Bogleech.com's 2018 Horror Write-off:
Submitted by Mitchell Bennink (email)
She was running the vacuum cleaner when the phone rang. Setting off the vacuum to answer, Alex dashed to the phone stand on the table.
“Alex speaking, what’s it to you?”
“Al? Hey, it’s Will. Just settled in, and thought you’d like to know.”
“Well, it took long enough, but congrats. Maybe we’ll have a little hovel warming party.”
After 2 years of college, Will had bought a new crib at the SunPocket apartment complex down in Burlington. Alex could always tell he wasn’t comfortable at home – his brother would disappear for long periods of time, and everyone had to chip in just to pay his dad’s gambling debts. They had gone for therapy, but addiction of any kind was hard to shake. She was happy for her pal, but even over the phone, she could feel his guilt.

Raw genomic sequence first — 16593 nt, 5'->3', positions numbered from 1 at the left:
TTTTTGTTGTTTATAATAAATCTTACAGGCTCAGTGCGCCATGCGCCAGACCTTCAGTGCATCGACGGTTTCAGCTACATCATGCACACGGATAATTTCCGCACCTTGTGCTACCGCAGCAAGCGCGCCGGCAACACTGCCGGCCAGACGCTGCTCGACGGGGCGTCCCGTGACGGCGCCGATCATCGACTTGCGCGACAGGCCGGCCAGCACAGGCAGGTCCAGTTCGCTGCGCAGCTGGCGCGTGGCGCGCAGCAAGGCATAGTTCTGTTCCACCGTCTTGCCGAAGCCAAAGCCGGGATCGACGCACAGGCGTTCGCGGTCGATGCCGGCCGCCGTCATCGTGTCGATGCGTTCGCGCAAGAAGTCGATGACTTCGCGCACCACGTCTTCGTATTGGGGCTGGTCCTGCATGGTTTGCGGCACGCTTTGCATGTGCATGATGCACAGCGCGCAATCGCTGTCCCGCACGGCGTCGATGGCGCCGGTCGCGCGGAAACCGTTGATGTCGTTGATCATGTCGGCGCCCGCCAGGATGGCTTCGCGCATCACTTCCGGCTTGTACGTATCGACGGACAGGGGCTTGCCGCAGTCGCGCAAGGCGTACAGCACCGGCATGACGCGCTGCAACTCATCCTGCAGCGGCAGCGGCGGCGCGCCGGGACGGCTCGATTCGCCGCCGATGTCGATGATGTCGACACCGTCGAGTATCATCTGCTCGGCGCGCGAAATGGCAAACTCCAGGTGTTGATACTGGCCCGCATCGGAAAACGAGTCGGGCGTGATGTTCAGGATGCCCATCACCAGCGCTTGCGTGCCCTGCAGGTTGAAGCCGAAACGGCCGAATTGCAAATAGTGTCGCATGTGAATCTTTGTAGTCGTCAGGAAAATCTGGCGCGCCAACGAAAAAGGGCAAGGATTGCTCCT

“You’ve checked this place out, huh? Think it’s your style?” she inquired.
“Well, that place has been standing since I was 12. It seemed pretty freaky back then, but what doesn’t at that age? It’s like getting to know the old man from Home Alone! You hear creepy stories, but then you start bonding when you actually see them up close.”
Alex hadn’t heard any “creepy stories” but she was just glad he was settled and wanted to see the new digs for herself.
“You know what? How about I come over this weekend? We could hang out and see if it’s good for parties.”
Will was enthused. “Wow, sounds great. Though, we probably want to chill with the “parties” idea. “